I’m old enough to have live through four formats for home music: vinyl records, cassettes, CDs, and computers and portable devices (I’m excluding 8 Tracks, which I never used). With each change of formats, some of my music has been left behind, especially since much of my music collection is from small distributors, some of which no longer exist. That’s why I was delighted to buy a USB turntable recently. As I convert my old records to electronic formats, I’m rediscovering music I haven’t heard for years.
Of course, I could have dusted off our old turntable, and jacked it directly into the computer. But, as I wrote in a how-to article I submitted yesterday to Linux.com, a USB turntable has features that, twenty years ago, would have cost ten times what I paid now. The result is a vast improvement in sound-quality, including a reduction of all except the worst hisses and squawks from damaged vinyl.
On a personal level, my first recordings have been a sustained bout of nostalgia. Ordinarily, I regard nostalgia as a middle-aged disease to which I refuse to succumb, but what I’m recording is the music of my youth. If, as Frank Zappa said, the music that you listen to is aural wallpaper, then the first vinyl I’ve converted is a direct reflection of what I used to be.
The closest these first recordings come to Top 40 are several albums by Alain Stivell, the virtuoso Breton harpist, and some early releases by the folk rock-group Steeleye Span. Otherwise, most of them are by solo singer-songwriters. Most, too, have a more or less leftist political perspective, although it’s sometimes covert. They include, for instance, Pete Morton’s first album, Frivolous Love, a couple of albums by the Australian singer Eric Bogle, early albums from OysterBand when the group was still in the process of converting from a folk dance band to the more activist group it is today, and lots of satire and political commentary from the English songwriter Leon Rosselson.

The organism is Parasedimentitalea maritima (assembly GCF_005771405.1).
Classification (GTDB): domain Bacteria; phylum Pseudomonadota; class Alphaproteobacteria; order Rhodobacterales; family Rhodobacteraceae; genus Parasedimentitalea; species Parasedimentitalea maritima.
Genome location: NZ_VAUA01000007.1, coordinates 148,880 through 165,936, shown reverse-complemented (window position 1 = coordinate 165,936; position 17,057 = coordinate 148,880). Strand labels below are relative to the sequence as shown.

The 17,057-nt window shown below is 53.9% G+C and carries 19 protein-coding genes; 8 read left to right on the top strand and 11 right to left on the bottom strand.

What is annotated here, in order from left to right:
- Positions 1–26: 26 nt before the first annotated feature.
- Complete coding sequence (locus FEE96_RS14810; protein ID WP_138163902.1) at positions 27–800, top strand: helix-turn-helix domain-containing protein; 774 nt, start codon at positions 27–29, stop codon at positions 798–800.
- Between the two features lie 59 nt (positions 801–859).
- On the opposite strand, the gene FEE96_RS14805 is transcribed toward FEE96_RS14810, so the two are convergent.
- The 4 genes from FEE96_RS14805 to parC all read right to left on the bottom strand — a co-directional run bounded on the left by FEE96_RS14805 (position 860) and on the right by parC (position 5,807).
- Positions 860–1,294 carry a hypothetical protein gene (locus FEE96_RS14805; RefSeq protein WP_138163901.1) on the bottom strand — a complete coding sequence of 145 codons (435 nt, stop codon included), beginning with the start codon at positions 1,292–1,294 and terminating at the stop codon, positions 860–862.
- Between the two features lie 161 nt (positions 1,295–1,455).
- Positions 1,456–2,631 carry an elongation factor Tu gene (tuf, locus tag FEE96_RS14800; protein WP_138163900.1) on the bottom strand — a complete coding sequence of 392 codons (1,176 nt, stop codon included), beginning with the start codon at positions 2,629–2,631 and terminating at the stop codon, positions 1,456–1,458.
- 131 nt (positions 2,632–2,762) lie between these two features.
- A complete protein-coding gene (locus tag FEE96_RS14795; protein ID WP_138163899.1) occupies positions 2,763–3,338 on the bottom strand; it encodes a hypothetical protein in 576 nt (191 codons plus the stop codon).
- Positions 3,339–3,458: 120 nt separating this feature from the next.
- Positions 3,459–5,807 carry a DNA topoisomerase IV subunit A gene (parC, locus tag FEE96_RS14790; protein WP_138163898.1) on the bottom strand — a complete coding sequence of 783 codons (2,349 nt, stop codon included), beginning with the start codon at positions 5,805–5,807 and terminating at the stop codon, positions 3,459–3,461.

I see several common threads running through this list. First, most of these artists pay a lot of attention to the words, something I still value in music today. Ditto the political perspective.
But the strongest influence on me, I think, is that all of these performers insist on never letting their convictions dominate. They aren’t just activists; the music is as important to them as their messages. Just as importantly, they deliver their message with a good deal of humor and wit. Looking back, I think that their example has been as important as any literary influence in determining the sort of writer I would like to be.
So far, I’m enjoying being re-introduced to my young self. I find him naive and short-sighted, but not entirely unlikable. I wonder what I’ll think a few hundred recordings later, when I finish converting all my old music?